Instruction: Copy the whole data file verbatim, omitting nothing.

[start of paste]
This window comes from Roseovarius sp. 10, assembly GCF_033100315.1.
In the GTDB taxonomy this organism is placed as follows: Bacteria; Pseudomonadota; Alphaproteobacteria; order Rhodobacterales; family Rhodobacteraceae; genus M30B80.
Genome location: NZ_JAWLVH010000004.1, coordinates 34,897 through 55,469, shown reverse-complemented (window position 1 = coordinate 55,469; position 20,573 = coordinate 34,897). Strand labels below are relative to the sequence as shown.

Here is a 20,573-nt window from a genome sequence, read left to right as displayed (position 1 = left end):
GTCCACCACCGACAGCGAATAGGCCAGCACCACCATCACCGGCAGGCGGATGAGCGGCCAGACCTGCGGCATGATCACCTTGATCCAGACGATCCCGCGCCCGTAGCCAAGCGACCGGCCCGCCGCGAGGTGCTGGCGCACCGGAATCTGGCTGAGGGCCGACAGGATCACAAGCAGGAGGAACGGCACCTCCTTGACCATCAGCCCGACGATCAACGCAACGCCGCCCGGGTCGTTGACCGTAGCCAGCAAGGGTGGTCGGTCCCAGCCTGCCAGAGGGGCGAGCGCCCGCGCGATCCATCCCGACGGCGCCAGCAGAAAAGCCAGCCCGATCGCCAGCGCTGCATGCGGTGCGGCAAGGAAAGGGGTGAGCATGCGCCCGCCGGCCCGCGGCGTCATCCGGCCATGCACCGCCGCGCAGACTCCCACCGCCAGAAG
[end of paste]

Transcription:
This window comes from Roseovarius sp. 10, assembly GCF_033100315.1.
In the GTDB taxonomy this organism is placed as follows: Bacteria; Pseudomonadota; Alphaproteobacteria; order Rhodobacterales; family Rhodobacteraceae; genus M30B80.
Genome location: NZ_JAWLVH010000004.1, coordinates 34,897 through 55,469, shown reverse-complemented (window position 1 = coordinate 55,469; position 20,573 = coordinate 34,897). Strand labels below are relative to the sequence as shown.

Here is a 20,573-nt window from a genome sequence, read left to right as displayed (position 1 = left end):
GTCCACCACCGACAGCGAATAGGCCAGCACCACCATCACCGGCAGGCGGATGAGCGGCCAGACCTGCGGCATGATCACCTTGATCCAGACGATCCCGCGCCCGTAGCCAAGCGACCGGCCCGCCGCGAGGTGCTGGCGCACCGGAATCTGGCTGAGGGCCGACAGGATCACAAGCAGGAGGAACGGCACCTCCTTGACCATCAGCCCGACGATCAACGCAACGCCGCCCGGGTCGTTGACCGTAGCCAGCAAGGGTGGTCGGTCCCAGCCTGCCAGAGGGGCGAGCGCCCGCGCGATCCATCCCGACGGCGCCAGCAGAAAAGCCAGCCCGATCGCCAGCGCTGCATGCGGTGCGGCAAGGAAAGGGGTGAGCATGCGCCCGCCGGCCCGCGGCGTCATCCGGCCATGCACCGCCGCGCAGACTCCCACCGCCAGAAG